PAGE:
oncology nursing awards
Brenda Nevidjon, MSN, RN, FAAN, Chief Executive Officer

At two national nursing events in October 2017, ONS members received prestigious awards. You may have seen the news about them in your ONS Voice weekly emails. They did not receive these awards without the work of colleagues who prepared their nominations.

The presentations of why they were receiving the awards showed their leadership and impact in practice, research, education, and policy. It was clear that those who prepared the nominations had invested time and thought. The recipients were given a few minutes at the podium and acknowledged the many sources of support they have had throughout their careers: family, mentors, colleagues, and students. Receiving these recognitions is not a solo act. 

Why I am revisiting this in December is because of a conversation I had with someone. She noted that it is our professional responsibility to nominate colleagues for recognition. I had never thought of this perspective, yet I have nominated many colleagues for various recognitions. I have just done it because of the individuals and my respect for them and their contributions to oncology nursing or nursing in general. And, because they asked. It is a collaborative activity. The nominee must be willing to be nominated and possibly not receive the award. The nominators must work together ensuring that the application captures the critical information about the nominee. The celebrations of the honorees showcase how nurses make a difference.

In a month, it will be the new year and many of you may choose to make resolutions. Perhaps one might be to embrace your professional responsibility and look at who among your colleagues you might like to nominate for an award in 2018. ONS (www.ons.org/member-center/awards), its chapters, and the ONS Foundation (www.onsfoundation.org/apply) offer many options, and so do other nursing organizations. Make this the year that you honor your colleagues by nominating them for an award for what they do.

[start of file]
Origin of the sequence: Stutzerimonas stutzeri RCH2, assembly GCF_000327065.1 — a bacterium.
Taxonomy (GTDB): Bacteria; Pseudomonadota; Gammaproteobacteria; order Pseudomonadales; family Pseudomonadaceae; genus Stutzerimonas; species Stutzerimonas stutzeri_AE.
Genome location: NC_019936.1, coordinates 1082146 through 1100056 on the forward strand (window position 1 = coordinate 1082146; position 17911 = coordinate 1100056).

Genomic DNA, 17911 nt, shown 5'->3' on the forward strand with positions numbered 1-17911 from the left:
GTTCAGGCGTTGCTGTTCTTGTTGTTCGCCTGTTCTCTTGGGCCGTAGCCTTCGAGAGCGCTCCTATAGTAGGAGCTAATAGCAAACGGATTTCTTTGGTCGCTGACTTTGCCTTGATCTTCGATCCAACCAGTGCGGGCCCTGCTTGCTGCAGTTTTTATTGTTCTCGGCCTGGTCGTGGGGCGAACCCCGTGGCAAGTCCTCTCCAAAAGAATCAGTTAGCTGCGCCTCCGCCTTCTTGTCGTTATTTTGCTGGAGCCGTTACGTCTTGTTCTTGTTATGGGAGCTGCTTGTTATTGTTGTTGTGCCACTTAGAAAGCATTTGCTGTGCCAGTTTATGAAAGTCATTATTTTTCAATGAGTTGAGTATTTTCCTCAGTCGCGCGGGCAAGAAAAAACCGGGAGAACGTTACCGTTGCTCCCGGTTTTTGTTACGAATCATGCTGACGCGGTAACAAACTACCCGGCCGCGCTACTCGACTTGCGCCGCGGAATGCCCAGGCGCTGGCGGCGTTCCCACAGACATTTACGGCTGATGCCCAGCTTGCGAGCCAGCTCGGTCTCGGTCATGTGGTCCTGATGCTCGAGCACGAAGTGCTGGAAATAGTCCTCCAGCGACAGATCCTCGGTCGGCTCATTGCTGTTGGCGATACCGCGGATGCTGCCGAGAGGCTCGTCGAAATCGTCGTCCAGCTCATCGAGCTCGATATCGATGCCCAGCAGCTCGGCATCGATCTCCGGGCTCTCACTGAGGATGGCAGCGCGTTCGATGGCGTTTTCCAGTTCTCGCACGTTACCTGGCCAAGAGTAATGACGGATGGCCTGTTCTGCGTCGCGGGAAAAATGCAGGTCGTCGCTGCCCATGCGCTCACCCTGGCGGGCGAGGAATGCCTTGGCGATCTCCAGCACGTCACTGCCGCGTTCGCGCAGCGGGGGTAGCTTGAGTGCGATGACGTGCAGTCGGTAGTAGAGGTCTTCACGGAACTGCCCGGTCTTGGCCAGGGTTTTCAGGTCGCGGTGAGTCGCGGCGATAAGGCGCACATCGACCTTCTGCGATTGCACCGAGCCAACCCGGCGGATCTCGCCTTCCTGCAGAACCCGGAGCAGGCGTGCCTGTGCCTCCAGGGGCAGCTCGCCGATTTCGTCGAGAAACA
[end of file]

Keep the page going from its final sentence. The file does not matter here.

Who were the ONS members who received the awards in October?

Connie Henke Yarbro, MS, RN, FAAN, became an American Academy of Nursing (AAN) Living Legend, which recognizes the many contributions the individual has made to the nursing profession and society in the US and throughout the world.

Barbara Given, PhD, RN, FAAN, received the Friends of the National Institute of Nursing Ada Sue Hinshaw Award, which recognizes a substantive and sustained program of science.

Patrick Coyne, RN, MSN, received the National Coalition for Cancer Survivorship’s Ellen L. Stovall Award, which recognizes innovation in patient-centered cancer care.

Stella Aguinaga Bialous, PhD, RN, FAAN, and Linda Sarna, PhD, RN, FAAN, were announced as AAN Edge Runners, who are innovators of models of care that improve health, impact policy, and lower costs. 

I hope you will nominate your Connie, Barbara, Patrick, Stella, or Linda to recognize their contributions locally, nationally, or internationally. It is our professional responsibility.

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